Tabletop RPG Review: A Cool and Lonely Courage

Cool and Lonely Courage cover

There are all kinds of tabletop role-playing games, covering all kinds of topics, with wildly varied rules.  You’ve got classic, generic Fantasy games with lots of number crunching. You’ve got games with ultra-simple rules about living in space.  You’ve got everything in between. Some explore grand ideas, some delve into what makes a hero, others are just about getting some gold. A few, usually on the fringe, really deep dive into a specific concept.  While this means it might not be for everyone, there should be some out there who will really love it, and I think this is the case with A Cool and Lonely Courage by Alex White.

The simple pitch is it’s a game about the women of the SOE who went behind enemy lines in Nazi occupied France.  Frankly, that’s cool enough. There is so much story potential here using any standard game. I’ve already contemplated using the SOE in a Call of Cthulhu game.  But A Cool and Lonely Courage isn’t a standard game.  No lists of skills, no hit points, no levels.  This goes way over onto the storytelling side of things, and way away from the mechanics/simulation side.  Together you and your group craft the stories of women traveling into hostile territory, spying, sabotaging, and generally being badasses.  Each story takes place in chapters, where the tone of the chapter is influenced by the suits of playing cards. Does your character fall in love with a member of the French Resistance?  Is her only friend killed in a bombing? Does someone sell her out? Does her French slip, causing her to be captured by the Gestapo?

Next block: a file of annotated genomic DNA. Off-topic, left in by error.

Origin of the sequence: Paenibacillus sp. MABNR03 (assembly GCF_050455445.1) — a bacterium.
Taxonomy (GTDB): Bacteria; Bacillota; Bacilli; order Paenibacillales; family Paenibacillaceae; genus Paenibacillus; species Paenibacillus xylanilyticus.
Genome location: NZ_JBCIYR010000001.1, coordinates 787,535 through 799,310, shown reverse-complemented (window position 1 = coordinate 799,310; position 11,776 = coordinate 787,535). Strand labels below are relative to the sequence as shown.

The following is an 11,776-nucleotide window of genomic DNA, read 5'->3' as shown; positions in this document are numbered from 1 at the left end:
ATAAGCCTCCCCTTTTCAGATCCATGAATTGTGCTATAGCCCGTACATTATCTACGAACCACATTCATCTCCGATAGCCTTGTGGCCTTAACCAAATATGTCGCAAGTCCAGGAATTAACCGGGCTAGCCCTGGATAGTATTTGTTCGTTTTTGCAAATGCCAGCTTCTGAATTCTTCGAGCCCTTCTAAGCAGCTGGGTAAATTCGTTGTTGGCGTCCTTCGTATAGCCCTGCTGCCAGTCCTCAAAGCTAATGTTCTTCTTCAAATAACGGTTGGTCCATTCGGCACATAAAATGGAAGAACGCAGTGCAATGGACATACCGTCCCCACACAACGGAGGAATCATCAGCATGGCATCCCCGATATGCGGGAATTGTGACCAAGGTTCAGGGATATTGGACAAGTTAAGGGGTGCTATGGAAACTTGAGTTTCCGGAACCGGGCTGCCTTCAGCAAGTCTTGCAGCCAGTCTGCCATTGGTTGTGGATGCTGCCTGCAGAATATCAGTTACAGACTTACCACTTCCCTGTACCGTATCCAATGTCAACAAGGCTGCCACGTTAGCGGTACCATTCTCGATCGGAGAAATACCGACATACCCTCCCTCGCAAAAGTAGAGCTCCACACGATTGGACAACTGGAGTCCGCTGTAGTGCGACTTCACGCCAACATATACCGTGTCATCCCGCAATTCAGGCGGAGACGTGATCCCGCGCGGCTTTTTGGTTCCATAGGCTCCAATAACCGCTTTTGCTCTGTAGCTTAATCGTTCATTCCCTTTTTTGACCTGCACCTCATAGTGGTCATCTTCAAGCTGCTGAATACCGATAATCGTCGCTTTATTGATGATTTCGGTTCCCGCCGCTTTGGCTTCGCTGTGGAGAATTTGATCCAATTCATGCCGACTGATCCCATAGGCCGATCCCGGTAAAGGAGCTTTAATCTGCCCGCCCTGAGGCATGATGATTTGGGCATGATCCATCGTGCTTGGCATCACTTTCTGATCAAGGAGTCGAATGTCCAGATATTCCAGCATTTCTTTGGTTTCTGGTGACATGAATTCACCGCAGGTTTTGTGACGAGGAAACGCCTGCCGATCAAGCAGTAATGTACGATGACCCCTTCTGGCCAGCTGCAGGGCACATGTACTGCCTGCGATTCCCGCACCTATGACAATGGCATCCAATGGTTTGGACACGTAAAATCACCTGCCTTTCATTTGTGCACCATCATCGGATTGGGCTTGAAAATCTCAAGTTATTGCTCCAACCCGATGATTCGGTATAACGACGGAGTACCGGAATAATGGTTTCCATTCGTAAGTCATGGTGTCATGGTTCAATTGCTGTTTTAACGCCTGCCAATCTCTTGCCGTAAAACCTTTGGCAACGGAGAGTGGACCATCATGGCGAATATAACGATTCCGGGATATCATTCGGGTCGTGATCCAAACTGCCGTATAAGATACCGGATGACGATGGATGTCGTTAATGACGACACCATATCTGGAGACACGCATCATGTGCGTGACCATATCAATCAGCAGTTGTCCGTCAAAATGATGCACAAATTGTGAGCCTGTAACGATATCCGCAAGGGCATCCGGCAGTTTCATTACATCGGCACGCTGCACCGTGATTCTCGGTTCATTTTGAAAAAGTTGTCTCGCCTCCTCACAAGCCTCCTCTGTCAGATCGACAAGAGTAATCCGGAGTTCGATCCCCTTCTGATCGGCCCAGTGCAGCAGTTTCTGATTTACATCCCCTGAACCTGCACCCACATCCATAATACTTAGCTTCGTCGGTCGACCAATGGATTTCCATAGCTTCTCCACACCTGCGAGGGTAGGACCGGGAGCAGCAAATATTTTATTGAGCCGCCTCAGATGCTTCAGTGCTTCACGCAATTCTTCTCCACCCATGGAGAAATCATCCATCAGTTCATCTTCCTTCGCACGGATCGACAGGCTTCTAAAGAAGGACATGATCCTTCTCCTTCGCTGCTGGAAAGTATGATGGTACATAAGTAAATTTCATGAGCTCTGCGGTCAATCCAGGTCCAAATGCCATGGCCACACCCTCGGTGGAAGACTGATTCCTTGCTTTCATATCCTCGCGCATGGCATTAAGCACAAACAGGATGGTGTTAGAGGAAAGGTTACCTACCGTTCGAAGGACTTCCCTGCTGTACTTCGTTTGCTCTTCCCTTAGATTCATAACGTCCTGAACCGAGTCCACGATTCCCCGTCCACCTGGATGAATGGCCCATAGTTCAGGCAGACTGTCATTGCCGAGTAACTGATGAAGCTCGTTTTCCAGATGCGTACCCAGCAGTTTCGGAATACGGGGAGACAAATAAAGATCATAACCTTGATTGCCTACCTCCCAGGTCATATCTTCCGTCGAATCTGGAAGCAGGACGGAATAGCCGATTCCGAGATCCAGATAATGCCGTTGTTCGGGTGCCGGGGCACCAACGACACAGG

While the game itself is simple, what you can do with it is quite impressive and special.  I think you and your friends could create some truly special and memorable stories through this game.  It’s primarily meant as a one-shot game, but I think could be used for campaigns.  There’s even suggestions for doing an interesting solo play where you essentially create a diary for your character.  I could also see this being used as a teaching aid, a way for folks studying the role of women in war to get a more personal view of things.

For such a short book, this captured a certain atmosphere extremely well.  I was reminded of films like Black Book (2006), Charlotte Gray (2001), and others.  It also features brief biographies of some of the real women who went to war, often paying the ultimate price, to fight against the forces of fascism.

I strongly recommend you check this out (you can get it at drivethrurpg.com).  It’s something very different, something very special. And it’s a great reminder that this hobby is infinitely fascinating and full of surprises.

 

Check out my Facebook, Twitter, or Goodreads.  And take a look at my Patreon page, where I’m working on a novel and developing a tabletop RPG setting. You can also read my fiction over on Amazon.

 

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